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While dollar-yen is likely to break above 100 in the coming days, according to strategists, there is skepticism over whether the pair will be able to remain above the key psychological level.
The greenback traded at a two-month peak against the yen at 99.47 on Wednesday, supported by a gradual rise in U.S. Treasury yields amid speculation the Federal Reserve could wind down its $85-billion-a-month bond-buying program sooner than expected.
Dollar-yen is closely correlated with the yield differential between 10-year Japanese government bonds and U.S. Treasurys, which has been widening over the past two weeks, say analysts.
(Read more: Be patient, the yen trade is not over yet)
One potential trigger for dollar-yen to move above 100 could be Japan's preliminary data gross domestic product (GDP) for the third quarter scheduled for release on Thursday, market participants say.
"If we get a downside surprise on GDP, that could be a catalyst for dollar-yen to move higher, as that would place pressure on the Bank of Japan to do more, or for the government to think about more aggressive stimulus," said Ray Attrill, co-head of FX Strategy at National Australia Bank.
GDP likely expanded by 0.4 percent during the July-September period from the previous three months, less than half the 0.9 percent increase in second quarter, according to Reuters.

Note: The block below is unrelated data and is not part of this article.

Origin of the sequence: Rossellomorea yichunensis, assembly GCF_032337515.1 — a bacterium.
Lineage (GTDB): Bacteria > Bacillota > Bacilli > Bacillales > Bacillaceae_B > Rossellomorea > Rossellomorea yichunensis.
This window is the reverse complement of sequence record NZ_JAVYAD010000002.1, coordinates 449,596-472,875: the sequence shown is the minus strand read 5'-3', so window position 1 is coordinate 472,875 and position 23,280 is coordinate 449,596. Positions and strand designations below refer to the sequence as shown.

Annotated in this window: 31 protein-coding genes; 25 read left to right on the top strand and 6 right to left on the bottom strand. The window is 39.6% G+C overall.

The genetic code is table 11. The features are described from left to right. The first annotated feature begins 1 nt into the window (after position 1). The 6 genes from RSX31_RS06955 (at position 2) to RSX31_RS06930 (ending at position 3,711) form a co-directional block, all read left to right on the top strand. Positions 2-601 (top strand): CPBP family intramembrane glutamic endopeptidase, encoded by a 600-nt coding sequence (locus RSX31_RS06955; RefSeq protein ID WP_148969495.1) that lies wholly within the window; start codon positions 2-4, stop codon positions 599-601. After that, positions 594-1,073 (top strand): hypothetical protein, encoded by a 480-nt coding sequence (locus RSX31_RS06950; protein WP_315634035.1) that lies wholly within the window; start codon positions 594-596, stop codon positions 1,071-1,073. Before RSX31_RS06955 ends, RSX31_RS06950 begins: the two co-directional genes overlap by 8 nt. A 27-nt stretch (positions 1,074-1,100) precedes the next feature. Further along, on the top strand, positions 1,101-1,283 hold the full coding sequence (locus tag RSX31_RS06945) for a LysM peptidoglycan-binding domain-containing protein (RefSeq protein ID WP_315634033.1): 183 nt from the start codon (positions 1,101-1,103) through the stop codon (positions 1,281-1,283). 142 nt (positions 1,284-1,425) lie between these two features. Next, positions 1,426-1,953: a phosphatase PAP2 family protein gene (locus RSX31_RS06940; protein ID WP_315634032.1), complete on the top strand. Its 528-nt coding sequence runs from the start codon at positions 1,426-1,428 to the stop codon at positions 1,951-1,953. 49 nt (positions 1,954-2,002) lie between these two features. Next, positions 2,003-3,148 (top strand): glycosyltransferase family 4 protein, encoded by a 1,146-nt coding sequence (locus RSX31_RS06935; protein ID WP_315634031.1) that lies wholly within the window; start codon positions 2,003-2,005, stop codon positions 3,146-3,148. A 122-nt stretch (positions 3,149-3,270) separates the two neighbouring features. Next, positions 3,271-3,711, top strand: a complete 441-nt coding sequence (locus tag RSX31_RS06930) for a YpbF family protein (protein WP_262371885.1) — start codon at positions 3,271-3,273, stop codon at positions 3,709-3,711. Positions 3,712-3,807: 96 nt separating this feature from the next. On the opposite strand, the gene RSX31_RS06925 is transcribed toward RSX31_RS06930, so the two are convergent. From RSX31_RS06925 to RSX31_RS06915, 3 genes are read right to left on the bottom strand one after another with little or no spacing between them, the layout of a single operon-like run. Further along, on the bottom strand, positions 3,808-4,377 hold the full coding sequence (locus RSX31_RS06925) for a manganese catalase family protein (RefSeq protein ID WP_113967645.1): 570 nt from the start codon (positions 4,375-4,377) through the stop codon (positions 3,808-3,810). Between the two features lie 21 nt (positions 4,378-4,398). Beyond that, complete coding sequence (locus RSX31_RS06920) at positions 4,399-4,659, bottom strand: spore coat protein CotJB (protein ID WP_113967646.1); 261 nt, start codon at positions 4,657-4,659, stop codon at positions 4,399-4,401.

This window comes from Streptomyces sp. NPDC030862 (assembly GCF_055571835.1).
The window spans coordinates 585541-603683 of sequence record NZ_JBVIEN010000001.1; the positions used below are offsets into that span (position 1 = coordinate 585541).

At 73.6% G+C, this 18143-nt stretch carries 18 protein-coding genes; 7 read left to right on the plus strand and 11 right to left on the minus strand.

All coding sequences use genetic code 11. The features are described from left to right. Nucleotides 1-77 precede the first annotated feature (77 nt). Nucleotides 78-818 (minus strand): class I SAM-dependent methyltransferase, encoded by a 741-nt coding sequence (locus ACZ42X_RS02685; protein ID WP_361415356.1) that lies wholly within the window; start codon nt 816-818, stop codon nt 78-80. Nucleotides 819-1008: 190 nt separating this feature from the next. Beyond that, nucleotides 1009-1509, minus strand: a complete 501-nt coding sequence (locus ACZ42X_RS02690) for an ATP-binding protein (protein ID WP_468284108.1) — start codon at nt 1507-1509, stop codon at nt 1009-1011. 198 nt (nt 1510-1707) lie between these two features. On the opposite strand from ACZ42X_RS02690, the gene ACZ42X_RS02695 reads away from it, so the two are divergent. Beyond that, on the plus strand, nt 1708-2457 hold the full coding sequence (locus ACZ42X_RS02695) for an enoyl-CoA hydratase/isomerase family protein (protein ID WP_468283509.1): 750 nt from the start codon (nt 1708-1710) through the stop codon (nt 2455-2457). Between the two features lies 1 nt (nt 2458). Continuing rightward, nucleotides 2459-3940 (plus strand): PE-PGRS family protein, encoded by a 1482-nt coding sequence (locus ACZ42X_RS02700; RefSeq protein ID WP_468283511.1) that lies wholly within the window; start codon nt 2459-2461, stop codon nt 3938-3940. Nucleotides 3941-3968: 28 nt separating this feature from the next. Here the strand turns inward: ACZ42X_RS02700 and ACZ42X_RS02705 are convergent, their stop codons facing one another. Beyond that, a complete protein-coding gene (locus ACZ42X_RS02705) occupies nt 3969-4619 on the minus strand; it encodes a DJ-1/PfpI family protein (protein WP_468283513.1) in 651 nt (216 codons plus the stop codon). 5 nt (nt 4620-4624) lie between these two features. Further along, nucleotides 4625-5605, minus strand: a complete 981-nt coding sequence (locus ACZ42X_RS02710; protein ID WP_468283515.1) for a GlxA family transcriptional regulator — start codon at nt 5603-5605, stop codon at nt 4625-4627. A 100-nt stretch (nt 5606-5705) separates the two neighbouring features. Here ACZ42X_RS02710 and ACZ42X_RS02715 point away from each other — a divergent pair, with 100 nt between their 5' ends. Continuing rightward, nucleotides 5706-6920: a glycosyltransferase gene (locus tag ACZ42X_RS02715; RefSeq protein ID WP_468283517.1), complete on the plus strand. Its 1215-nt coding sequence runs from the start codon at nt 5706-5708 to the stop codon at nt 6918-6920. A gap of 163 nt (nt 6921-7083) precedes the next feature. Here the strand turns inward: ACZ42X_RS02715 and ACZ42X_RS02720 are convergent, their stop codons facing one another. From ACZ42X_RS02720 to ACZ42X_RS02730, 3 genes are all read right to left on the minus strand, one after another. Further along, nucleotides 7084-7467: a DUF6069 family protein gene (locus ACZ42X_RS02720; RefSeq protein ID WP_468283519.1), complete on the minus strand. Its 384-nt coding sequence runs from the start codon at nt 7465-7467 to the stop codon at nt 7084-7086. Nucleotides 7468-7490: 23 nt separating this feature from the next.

Alternatively, continued strength in the U.S. dollar could push the pair above the key level.
(Read more: Aftermath of US shutdown continues to jolt dollar)
"The main driver behind the rise in dollar-yen is the U.S. side, which means that we need for Janet Yellen's speech in her confirmation hearing not to be too dovish," said Sean Callow, senior currency strategist at Westpac Bank.
Janet Yellen, President Barack Obama's nominee to become the Federal Reserve chair upon the expiration of Ben Bernanke's term early next year, is scheduled to testify before the Senate Banking Committee on Thursday as part of her confirmation process.
"We think it [dollar-yen] will be able to spend some time above 100, but it probably won't make a sustained break until we get a sustained recovery in the U.S., and that's not our view for the time being," said Callow, who sees dollar-yen ending the year at 99.
Callow notes that the bank does not expect tapering to take place until after the first half of 2014. Currently, most economists expect tapering will begin in March 2014.
(Read more: Here's what may trigger BOJ stimulus)
Kathy Lien, managing director of FX Strategy for BK Asset Management shares a similar view, noting that gains in dollar-yen beyond 101 will likely be difficult to achieve without a clear commitment by the Fed to taper asset purchases before March 2014.
From a technical perspective, Daryl Guppy, an independent technical analyst, says a close above 102 would indicate a more sustainable uptrend for the currency pair.
—By CNBC's Ansuya Harjani; Follow her on Twitter: